I am not arguing against new developments or new roads. On the converse, I am a big believer in sustainable infrastructure as the biggest engine for economic development to lift populations out of poverty. The benefits of extensive infrastructural expansion in Kenya over the last decade are obvious. As a country, we must balance the needs of economic development with sustainable development practices. Once destroyed, environmental damage is often irreversible and can only be managed. Development on nil detriment to the environment basis is not only possible but the only answer. The west has made great strides in this area and so must we.
The building of new roadways to expand the national network and serve developments in recent years has been extensive replacing permeable ground with impermeable asphalt surfaces. The roads are usually provided with open drainage on the sides to convey runoff from the carriageway. No compensation is made for the loss in natural water storage through infiltration resulting in higher runoff intensity from the road area. Road alignments usually follow a functional profile that results in the lowest cost and may end up disrupting natural catchments flowpaths.
The country’s current highway design codes do not address the effect of new road developments as contributors to wider catchment flooding and little mitigation takes place beyond the road alignment. In Europe and the Americas, its usual to see drainage storage ponds and dams beside highways to compensate for loss in natural storage as a result of road development. This ponds are designed to release the stored water to drainage systems at a rate that mimics permeable ground resulting in nil detriment. Flood relief culverts are a common mitigation for all road developments that disrupt natural flow paths in the west. A flood model that indicates the likely effect of development in a catchment is a requirement to indicate any likely adverse effect for even extreme rainfall events such as the ones causing flooding currently.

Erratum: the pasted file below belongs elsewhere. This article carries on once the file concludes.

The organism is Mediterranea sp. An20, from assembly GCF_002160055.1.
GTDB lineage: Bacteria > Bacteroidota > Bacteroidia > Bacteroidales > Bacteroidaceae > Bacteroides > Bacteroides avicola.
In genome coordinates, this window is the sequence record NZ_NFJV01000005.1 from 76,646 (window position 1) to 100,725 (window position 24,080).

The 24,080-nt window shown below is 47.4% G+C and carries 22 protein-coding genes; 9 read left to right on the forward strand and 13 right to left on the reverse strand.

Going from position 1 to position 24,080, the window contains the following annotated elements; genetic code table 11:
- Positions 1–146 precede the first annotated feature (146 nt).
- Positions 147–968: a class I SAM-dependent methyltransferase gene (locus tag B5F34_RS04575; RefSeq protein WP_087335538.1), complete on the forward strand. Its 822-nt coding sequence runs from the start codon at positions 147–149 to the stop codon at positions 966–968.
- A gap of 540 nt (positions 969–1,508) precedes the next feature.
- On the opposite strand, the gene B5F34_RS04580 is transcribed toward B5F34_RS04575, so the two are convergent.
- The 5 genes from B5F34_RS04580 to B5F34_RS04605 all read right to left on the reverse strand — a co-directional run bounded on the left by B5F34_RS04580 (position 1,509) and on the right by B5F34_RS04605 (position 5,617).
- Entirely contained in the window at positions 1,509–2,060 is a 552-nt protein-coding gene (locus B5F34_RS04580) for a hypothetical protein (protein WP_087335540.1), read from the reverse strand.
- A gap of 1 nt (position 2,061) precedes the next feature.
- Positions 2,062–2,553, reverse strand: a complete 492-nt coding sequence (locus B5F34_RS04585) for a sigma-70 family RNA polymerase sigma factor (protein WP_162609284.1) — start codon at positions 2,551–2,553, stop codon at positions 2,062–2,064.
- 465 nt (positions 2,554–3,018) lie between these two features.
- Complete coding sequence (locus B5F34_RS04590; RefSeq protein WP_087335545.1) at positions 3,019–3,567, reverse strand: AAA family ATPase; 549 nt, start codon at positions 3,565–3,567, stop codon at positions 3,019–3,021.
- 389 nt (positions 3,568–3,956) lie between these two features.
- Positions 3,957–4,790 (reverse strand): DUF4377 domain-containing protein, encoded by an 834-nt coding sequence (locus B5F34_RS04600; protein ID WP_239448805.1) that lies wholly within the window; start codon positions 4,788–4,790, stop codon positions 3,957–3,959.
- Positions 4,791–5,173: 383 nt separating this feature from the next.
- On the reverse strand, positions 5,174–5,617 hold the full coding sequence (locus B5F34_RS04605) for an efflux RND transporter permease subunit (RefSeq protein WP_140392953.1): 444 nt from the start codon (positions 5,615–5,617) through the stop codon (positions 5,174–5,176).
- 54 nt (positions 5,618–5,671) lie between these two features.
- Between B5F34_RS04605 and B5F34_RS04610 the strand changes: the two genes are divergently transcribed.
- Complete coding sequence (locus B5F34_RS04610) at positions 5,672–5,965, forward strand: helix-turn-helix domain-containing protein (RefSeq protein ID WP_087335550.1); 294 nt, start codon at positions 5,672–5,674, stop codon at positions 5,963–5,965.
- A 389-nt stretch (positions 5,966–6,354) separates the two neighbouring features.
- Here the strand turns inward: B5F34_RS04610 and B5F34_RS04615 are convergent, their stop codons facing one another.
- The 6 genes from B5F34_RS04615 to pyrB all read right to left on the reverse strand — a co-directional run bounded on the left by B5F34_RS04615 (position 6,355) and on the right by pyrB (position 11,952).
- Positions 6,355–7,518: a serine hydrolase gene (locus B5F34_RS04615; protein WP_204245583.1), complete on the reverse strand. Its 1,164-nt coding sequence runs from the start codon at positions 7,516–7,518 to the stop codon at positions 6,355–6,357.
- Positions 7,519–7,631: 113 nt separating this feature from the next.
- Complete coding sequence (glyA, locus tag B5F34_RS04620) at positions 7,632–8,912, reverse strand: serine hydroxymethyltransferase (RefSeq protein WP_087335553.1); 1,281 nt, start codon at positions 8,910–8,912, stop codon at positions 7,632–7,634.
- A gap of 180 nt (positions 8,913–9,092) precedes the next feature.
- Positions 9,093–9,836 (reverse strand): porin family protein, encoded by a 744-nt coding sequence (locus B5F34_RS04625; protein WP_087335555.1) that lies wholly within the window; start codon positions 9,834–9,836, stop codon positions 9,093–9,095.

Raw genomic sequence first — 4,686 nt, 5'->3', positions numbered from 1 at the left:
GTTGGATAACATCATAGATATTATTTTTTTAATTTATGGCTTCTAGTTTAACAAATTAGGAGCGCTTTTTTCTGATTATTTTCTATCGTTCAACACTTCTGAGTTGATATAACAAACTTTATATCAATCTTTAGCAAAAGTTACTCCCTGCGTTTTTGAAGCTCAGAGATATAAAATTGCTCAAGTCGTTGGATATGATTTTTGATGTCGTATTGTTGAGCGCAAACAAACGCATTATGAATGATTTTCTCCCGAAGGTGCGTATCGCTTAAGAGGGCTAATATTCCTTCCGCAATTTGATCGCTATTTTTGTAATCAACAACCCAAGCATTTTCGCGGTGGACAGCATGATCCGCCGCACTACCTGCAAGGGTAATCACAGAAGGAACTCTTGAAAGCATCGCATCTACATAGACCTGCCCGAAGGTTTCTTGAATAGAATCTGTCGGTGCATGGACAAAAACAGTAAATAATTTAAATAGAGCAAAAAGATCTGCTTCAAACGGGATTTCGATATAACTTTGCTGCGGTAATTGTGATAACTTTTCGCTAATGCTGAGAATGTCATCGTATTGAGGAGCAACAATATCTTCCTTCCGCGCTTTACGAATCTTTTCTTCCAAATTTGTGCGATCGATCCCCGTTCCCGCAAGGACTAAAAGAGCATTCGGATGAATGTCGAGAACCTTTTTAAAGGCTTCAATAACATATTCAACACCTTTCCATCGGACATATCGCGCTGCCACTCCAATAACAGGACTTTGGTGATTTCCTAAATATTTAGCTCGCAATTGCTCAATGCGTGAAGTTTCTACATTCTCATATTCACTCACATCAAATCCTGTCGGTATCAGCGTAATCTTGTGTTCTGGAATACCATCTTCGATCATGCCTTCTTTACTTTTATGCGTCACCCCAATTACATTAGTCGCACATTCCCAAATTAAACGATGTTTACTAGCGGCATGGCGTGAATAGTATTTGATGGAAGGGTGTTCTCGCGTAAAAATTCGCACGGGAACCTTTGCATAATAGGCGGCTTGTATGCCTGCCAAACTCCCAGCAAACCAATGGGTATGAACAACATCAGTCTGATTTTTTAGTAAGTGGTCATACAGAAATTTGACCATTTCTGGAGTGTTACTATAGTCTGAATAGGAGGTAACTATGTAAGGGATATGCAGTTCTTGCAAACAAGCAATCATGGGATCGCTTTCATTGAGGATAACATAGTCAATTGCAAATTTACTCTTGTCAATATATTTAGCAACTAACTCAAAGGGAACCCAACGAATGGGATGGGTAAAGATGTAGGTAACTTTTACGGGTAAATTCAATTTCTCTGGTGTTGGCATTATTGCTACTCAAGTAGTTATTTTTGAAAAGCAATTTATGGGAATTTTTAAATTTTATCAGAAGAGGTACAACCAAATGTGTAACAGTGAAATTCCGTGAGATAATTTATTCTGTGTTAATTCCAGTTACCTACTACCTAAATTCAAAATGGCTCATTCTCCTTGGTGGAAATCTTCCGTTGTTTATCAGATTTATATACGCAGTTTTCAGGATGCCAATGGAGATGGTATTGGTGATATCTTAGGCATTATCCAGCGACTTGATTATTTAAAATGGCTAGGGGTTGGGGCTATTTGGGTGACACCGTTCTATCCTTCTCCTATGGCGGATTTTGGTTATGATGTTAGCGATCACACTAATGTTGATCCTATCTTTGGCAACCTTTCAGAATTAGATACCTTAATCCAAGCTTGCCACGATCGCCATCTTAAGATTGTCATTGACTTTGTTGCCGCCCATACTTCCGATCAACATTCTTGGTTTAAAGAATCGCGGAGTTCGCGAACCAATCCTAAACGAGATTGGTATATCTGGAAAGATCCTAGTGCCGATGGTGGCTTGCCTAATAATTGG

Residential developments are even a bigger challenge. Permeable land has been subdivided into tiny building plots resulting in very dense settlements in some cases. The residential developments consist of concrete surfaces, steel rooftops with hardly any permeable features such a gardens to soak any rainfall. In its previous state,the undeveloped land would previously infiltrate and store a significant amount of the rainfall runoff releasing it to drainage systems at a sustainable rates. The replacement impervious development results in falling rainfall runoff being conveyed to the drainage systems at a much faster rate greatly magnifying the runoff contribution from the area. When this is multiplied over many developments, the effect is overwhelmed natural and man-made drainage systems and flooding as we are experiencing today.